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A228557 Determinant of the n X n matrix with (i,j)-entry equal to 1 or 0 according as i + j and i + j + 2 are twin primes or not. 9
0, -1, 0, 1, 0, -1, 0, 1, 0, 0, 0, 0, 0, -1, 0, 1, 0, -1, 0, 1, 0, -1, 0, 0, 0, 0, 0, 0, 0, -1, 0, 1, 0, -1, 0, 1, 0, -1, 0, 1, 0, -4, 0, 64, 0, -324, 0, 81, 0, -1, 0, 16, 0, 0, 0, 0, 0, 0, 0, 0 (list; graph; refs; listen; history; text; internal format)
OFFSET
1,42
COMMENTS
Clearly p is odd if p and p + 2 are twin primes. If sigma is a permutation of {1,...,n}, and i + sigma (i) and i + sigma(i) + 2 are twin primes for all i = 1,...,n, then we must have sum_{i=1}^n (i + sigma(i)) == n (mod 2) and hence n is even. Therefore a(n) = 0 if n is odd.
By the general result mentioned in A228591, (-1)^n*a(2*n) equals the square of A228615(n).
Zhi-Wei Sun made the following general conjecture:
Let d be any positive even integer, and let D(d,n) be the n X n determinant with (i,j)-entry eual to 1 or 0 according as i + j and i + j + d are both prime or not. Then D(d,2*n) is nonzero for large n.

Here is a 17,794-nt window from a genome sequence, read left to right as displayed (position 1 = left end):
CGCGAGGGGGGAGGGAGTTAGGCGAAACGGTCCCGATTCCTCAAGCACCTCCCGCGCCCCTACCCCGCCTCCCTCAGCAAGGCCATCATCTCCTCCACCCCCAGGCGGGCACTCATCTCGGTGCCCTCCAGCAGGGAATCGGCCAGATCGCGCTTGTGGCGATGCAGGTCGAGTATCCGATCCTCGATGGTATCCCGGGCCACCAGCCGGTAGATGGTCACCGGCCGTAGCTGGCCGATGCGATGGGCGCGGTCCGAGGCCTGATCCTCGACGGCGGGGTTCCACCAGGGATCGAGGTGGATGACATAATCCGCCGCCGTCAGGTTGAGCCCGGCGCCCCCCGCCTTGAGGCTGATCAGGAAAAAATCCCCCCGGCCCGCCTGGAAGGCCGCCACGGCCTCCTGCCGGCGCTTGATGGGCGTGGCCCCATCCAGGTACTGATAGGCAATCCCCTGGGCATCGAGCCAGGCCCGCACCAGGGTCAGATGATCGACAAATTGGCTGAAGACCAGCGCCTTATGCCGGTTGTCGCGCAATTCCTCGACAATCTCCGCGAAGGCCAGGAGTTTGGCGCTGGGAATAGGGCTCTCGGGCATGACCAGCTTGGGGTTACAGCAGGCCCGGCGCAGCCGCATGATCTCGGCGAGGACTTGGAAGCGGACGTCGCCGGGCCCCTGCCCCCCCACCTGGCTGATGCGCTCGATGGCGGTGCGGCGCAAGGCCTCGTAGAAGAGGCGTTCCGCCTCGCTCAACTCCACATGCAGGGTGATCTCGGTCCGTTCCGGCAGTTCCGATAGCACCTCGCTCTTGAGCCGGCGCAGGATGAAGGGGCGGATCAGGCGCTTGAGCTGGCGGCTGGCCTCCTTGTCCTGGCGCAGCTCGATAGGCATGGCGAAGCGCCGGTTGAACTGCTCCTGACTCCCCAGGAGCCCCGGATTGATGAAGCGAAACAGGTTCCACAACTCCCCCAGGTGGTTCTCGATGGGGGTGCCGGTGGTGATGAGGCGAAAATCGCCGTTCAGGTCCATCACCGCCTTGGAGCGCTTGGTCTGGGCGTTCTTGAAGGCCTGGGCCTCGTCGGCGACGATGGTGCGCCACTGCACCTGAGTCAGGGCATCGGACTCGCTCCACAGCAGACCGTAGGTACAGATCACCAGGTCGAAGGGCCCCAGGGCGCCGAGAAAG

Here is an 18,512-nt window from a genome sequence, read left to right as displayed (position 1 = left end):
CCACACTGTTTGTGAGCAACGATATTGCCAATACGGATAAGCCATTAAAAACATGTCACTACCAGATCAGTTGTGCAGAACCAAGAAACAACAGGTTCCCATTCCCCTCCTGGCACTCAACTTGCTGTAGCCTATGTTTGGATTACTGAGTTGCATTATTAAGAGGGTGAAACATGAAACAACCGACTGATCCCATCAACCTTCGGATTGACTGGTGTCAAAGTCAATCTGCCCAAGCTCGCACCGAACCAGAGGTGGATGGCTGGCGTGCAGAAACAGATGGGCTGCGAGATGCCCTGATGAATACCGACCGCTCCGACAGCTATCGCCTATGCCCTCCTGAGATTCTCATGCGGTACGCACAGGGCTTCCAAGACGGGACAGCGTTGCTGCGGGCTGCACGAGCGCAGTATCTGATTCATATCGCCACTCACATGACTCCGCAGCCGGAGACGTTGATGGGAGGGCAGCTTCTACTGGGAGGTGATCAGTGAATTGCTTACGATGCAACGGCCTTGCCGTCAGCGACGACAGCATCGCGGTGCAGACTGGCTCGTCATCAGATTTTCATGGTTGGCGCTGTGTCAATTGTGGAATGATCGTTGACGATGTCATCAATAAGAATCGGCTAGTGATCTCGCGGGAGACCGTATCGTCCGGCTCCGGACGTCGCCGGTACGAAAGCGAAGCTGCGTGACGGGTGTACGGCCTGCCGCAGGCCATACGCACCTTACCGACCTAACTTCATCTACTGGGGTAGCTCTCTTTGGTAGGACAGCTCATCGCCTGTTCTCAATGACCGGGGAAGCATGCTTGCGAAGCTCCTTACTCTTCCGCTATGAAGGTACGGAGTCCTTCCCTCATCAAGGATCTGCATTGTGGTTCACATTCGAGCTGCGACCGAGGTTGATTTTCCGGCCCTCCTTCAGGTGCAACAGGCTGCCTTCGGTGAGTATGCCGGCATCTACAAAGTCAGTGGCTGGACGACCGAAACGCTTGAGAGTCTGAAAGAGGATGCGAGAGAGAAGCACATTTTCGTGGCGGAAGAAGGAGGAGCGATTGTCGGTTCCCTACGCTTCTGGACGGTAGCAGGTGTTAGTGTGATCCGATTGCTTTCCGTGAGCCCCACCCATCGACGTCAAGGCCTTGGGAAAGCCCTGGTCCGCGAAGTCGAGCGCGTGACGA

Note that when n is odd we have D(d,n) = 0 (just like a(n) = 0). Also, the conjecture implies de Polignac's conjecture that there are infinitely many primes p such that p and p + d are both prime.
LINKS
EXAMPLE
a(1) = 0 since {2, 4} is not a twin prime pair.
MATHEMATICA
a[n_]:=a[n]=Det[Table[If[PrimeQ[i+j]==True&&PrimeQ[i+j+2]==True, 1, 0], {i, 1, n}, {j, 1, n}]]
Table[a[n], {n, 1, 100}]
CROSSREFS
Sequence in context: A118440 A247119 A296439 * A358294 A298616 A366828
KEYWORD
sign
AUTHOR
Zhi-Wei Sun, Aug 25 2013
STATUS
approved

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Last modified March 2 10:43 EST 2024. Contains 370466 sequences. (Running on oeis4.)